Editorial

Editorial | No Obvious Choice on North Strand

October 31, 2012 

Two years ago, we easily recommended that voters return Republican Rep. Tracy Edge to Columbia rather than his Democratic challenger, Charles Randall. Edge’s seniority, intellect, legislative know-how and record of helping his North Strand district were all important in that decision. Now voters in House District 104 are faced with the same decision, and we’re simply not so sure this time around.

The past two years have not been kind to Edge, who has seen personal issues overwhelm what had been a strong record of public service. In both the 2011 and 2012 legislative sessions he racked up the most absences of any of our local delegation. This past year, he missed more votes than he took, an appallingly frustrating record for a leader who had been an effective and influential advocate for our area.

If we’re honest, we’re feeling some pangs of regret for not recommending Greg Duckworth this past June, Edge’s opponent in the GOP primary. At the time, we bowed to Edge’s long history of getting results for his district and expressed hope that his personal issues – which had become a distraction and kept him away from his public work too often – were coming to an end. In the months since, those issues have unfortunately continued. A race between Duckworth and Randall would have been an easier decision, given Duckworth’s political experience and savvy and Randall’s relative inexperience. That’s not the choice facing voters, however.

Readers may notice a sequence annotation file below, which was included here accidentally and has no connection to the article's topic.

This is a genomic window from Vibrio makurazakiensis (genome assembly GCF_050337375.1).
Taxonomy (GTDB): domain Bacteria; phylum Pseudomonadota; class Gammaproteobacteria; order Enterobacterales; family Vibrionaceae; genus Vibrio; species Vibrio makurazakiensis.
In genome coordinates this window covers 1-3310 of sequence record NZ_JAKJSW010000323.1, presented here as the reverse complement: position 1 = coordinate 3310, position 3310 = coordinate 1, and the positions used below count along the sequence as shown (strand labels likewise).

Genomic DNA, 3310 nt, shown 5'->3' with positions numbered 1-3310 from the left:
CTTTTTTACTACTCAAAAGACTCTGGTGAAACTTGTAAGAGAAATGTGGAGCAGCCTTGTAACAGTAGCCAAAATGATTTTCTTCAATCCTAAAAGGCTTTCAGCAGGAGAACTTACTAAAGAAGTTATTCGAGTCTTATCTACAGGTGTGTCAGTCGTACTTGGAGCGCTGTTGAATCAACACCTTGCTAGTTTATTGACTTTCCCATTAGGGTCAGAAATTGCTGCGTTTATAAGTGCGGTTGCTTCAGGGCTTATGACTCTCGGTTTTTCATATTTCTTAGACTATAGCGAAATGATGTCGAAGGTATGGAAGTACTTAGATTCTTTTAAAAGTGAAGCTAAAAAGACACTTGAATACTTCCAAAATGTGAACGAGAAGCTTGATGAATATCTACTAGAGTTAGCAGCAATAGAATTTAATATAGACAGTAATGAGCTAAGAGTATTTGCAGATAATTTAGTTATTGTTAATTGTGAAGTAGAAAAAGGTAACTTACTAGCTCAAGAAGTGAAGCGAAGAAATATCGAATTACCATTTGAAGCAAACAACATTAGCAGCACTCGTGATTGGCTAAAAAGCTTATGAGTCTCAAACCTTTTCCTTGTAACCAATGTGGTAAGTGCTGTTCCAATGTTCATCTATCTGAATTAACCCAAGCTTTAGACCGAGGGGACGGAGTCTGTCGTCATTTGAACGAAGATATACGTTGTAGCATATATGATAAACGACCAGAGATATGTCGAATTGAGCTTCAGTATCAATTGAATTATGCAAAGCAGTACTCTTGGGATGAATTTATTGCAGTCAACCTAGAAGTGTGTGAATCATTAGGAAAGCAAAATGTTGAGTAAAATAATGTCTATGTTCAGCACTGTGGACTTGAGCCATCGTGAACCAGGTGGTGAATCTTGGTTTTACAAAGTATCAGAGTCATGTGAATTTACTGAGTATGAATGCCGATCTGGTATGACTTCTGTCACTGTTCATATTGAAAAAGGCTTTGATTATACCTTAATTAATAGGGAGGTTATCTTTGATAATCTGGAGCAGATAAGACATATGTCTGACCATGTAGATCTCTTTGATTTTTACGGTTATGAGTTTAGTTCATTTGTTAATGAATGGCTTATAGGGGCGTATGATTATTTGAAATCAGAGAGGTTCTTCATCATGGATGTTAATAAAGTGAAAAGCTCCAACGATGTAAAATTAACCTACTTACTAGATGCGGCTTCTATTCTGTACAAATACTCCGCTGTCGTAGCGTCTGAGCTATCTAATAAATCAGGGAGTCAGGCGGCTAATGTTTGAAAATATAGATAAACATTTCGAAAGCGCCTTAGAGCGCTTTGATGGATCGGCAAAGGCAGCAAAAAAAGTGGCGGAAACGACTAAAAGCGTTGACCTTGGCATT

If Edge is elected – and we strongly suspect he will be, despite his personal issues – he has some work ahead to make up for what have been two years of largely absent effort. He can still point to a strong record of success in finding state funds for projects in his district and is always ready with a quick rundown of his achievements. Most of those achievements, however, are now years old. His opponent is right to point out that a legislator’s influence and abilities are only worthwhile to his district if he shows up for work, something Edge has failed to do far too many times in recent years.

As we said two years ago, we have substantial respect for Randall, who is running for all the right reasons: a call to service, attention to community issues and a genuine desire to improve the lot of his district. But he suffers from a lack of experience in the political arena and an unfortunate simplistic view of how real change is accomplished. His jobs plan as he described it to us, for instance, consists of personal appeals by him to local businesses, asking them please to hire another person. Once again, we’d encourage candidates such as Randall, who have a real heart for public service but lack some of the know-how and experience, to start on the city, county or school board level, rather than jumping straight into state or federal races.

We’re hard-pressed to make a clear recommendation in this race. If we could be sure of sending the Tracy Edge of a few years ago back to Columbia, he would certainly outshine his opponent and we wouldn’t hesitate to support his candidacy once again. But we’ve seen little evidence thus far that such a change is in the works. At the same time, while we certainly respect Randall, his political inexperience concerns us, although we have no doubt of his willingness to work hard and with the best interests of his constituents in mind.

Our best recommendation to North Strand voters, as frustratingly vague as it is, is to follow your conscience. If you believe Edge when he says he’s ready to get back to work for you, he’s the better choice. If you think once again that he’ll largely be absent from his seat in Columbia for the next two years, Randall is ready to fill that seat every day, though without the same power, expertise or experience.

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